Editor's Note: In this weekly column, I am going to write about what I've learned each week at the academy. Some of the topics that will be covered in this column and at the Citizen's Academy is identity theft, homicide investigation, self defense, and there will also be ridealongs with officers, a taser demo and an opportunity to participate in a service weapons shoot. The Citizen's Academy is held every Thursday at the Eagan Police Department from 6:30-9:30 p.m.
The Eagan Police Department has been offering the Citizen's Academy to good-standing people in the community for 16 years.
The academy fills up quick, and there are only 28 slots, so citizens had to hurry to apply and have their background check done. I, fortunately, was one of the 28 that was selected to be a part of this year's academy.
This past Thursday, we received a folder full of information on the police department, a Citizen's Academy schedule and waivers to sign. The class is made up of a wide range of people from age 18 to senior citizens. The reasons why people wanted to join ranged from spouse's who had graduated from the academy in the past recommending it to their significant other to others just wanting to learn more about the police department and get a hands-on experience.
Eagan Police Chief Jim McDonald covered lots of information on where the City of Eagan stands with violent crimes, nonviolent crimes and some of the department's initiatives.
According to McDonald, the police department has 1.08 police officer(s) per 1,000 of the city's population. Currently, there are 69 sworn officers and, according to the city, the population is about 66,000. The Eagan Police Department is the 22nd largest police department (with sworn staff) in Minnesota. There are 16 nonsworn crime prevention staff.
The department's 2011 operating budget is $11,101,000, which is 40 percent of the city's budget. The police department is the largest department in the city.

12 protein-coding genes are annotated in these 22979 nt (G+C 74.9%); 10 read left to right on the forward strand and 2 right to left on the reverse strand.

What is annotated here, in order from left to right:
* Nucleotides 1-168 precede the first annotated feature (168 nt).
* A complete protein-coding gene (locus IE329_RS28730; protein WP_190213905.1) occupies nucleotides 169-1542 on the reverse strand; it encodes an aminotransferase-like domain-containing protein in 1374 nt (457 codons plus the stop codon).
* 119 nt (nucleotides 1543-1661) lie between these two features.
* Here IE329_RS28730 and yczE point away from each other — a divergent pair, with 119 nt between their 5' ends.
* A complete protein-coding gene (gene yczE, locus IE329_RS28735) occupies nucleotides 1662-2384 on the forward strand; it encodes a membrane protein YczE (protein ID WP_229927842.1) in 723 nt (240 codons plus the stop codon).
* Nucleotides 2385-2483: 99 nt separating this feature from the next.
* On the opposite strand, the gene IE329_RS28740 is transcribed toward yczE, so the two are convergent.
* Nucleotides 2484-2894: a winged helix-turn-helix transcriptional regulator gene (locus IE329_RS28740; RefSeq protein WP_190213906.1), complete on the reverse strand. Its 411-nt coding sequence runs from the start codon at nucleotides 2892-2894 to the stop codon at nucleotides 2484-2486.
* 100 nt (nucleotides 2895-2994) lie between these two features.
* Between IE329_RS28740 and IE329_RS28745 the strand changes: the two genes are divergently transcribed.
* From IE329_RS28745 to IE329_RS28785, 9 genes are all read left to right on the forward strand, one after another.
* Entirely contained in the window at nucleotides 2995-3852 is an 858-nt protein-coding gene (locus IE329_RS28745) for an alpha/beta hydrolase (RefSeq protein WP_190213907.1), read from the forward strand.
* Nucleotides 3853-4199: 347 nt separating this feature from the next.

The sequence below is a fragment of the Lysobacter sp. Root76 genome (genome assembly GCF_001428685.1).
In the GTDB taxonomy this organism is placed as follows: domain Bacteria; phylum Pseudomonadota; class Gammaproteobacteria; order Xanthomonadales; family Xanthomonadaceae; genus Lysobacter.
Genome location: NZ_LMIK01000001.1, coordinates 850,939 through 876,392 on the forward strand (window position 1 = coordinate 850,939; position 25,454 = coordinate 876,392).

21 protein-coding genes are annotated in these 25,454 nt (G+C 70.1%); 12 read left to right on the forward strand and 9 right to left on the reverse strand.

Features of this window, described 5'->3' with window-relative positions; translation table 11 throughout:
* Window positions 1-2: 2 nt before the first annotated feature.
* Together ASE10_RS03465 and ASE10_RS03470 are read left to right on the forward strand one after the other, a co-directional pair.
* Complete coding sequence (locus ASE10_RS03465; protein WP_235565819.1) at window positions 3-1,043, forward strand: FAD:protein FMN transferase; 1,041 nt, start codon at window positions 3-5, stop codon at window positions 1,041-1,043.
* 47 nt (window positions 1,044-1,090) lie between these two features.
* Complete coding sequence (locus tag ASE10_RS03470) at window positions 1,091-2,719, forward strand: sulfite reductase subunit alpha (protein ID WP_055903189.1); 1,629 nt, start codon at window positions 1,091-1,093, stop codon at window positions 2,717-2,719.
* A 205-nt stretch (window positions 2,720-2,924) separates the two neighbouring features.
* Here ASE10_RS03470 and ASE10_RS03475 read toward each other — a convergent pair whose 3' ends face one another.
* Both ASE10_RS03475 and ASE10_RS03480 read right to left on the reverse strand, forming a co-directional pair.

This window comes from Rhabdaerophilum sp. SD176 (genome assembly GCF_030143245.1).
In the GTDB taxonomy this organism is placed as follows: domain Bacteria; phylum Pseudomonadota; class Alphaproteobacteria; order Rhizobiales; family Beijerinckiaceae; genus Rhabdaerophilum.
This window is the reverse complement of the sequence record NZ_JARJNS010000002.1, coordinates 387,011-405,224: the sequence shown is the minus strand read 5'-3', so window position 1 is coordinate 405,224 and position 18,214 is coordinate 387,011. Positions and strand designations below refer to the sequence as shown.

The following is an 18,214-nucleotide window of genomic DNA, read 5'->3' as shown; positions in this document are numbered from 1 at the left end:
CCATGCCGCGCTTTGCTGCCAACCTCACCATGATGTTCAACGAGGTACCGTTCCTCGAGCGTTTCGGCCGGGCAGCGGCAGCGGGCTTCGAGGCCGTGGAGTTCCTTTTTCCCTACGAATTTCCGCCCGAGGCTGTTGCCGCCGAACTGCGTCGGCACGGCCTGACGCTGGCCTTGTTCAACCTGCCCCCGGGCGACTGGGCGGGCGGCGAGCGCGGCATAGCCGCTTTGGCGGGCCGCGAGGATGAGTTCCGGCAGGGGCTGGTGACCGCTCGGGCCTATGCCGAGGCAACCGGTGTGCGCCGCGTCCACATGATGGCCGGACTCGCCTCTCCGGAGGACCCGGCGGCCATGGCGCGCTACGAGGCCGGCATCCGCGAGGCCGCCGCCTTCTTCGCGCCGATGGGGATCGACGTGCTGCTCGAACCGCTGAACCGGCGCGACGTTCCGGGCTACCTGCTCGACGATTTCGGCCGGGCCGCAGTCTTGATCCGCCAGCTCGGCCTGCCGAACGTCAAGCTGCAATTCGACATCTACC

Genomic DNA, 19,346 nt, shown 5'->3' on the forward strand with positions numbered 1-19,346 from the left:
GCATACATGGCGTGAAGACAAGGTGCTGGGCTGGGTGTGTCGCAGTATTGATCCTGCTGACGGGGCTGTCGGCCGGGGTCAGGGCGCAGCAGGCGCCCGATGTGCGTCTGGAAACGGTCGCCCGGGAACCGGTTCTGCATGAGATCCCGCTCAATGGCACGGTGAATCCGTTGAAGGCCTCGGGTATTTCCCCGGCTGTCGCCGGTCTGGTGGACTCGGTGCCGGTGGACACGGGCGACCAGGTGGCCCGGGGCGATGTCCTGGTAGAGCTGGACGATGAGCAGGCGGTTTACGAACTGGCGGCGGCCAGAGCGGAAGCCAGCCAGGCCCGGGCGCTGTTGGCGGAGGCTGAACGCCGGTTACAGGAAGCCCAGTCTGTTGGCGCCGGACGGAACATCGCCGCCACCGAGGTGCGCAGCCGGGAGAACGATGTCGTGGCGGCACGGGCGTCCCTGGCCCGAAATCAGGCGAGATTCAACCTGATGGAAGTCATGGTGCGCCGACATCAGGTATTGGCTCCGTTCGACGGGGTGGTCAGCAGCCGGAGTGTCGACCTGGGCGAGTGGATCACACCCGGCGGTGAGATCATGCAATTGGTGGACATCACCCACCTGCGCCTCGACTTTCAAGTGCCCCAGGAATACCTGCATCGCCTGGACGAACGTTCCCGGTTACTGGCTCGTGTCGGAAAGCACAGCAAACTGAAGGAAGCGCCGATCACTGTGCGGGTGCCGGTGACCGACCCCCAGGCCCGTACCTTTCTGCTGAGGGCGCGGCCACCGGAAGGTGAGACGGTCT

McDonald was quick to point out that although many people suspect that the money gathered from tickets goes to the police department, it actually goes to the city's general fund. The city estimates it will receive $302,500 from tickets in 2011, which is only 1.1 percent of general fund budget. McDonald's point: It's not a huge moneymaker.
McDonald also went over the history of the department, including that a squad car used to cost just under $3,000 in the department's early years. It now costs about $47,000 for a brand new squad car.
Here are some statistics:
In 2010 there were...
- 50,017 calls for service, which averages to 137/day
- 1,497 traffic crashes, which averages to four/day
- 6,693 citations issued, which averages to 18/day
- 253 DWIs, which averages to less than one a day
Also, violent crimes (Part 1 Crimes) increased this past year by 1.5 percent, which was mostly due to burglary, larceny (theft) and arson. Murder was up 100 percent, but only because of a murder-suicide that took place in August 2010. In 2009, there was only one homicide.
According to McDonald, "We usually don't have murders...we average about one a year."
He also said that this past year was a record low for the number of crimes that took place in Eagan.
Looking to the future, McDonald believes these issues may impact the department:
- Homeland Security Demands
- Peak of 18-24-year-old population, which is committing the most crimes in the city
- Increase of senior citizen population, with implications for police service
- The city's transition from a rapidly growing community to a nearly fully-developed city
- Economy (home/business foreclosures and mental health issues...which leads to stress)
Last but not least, I found it extremely interesting that the police department has been dealing with a large increase in mental health-related calls. In 2007, the department had 794 calls and in 2010, they had 1,017 calls (that is a 28 percent increase!)
McDonald also discussed an initiative the department has been working on since 2006, called the Geo-Policing Initiative. Basically, Eagan is broken into five areas. There are two patrol sergeants responsible for each "beat" or area. Then, certain officers are responsible for those areas as well. They pay attention to crime trends and issues affecting those specific beats. The initiative has proven to be helpful to the department and they feel they are 'ahead of the times' by implementing it.
Internet safety and identity theft will be the topics of next Saturday's column. Stay tuned...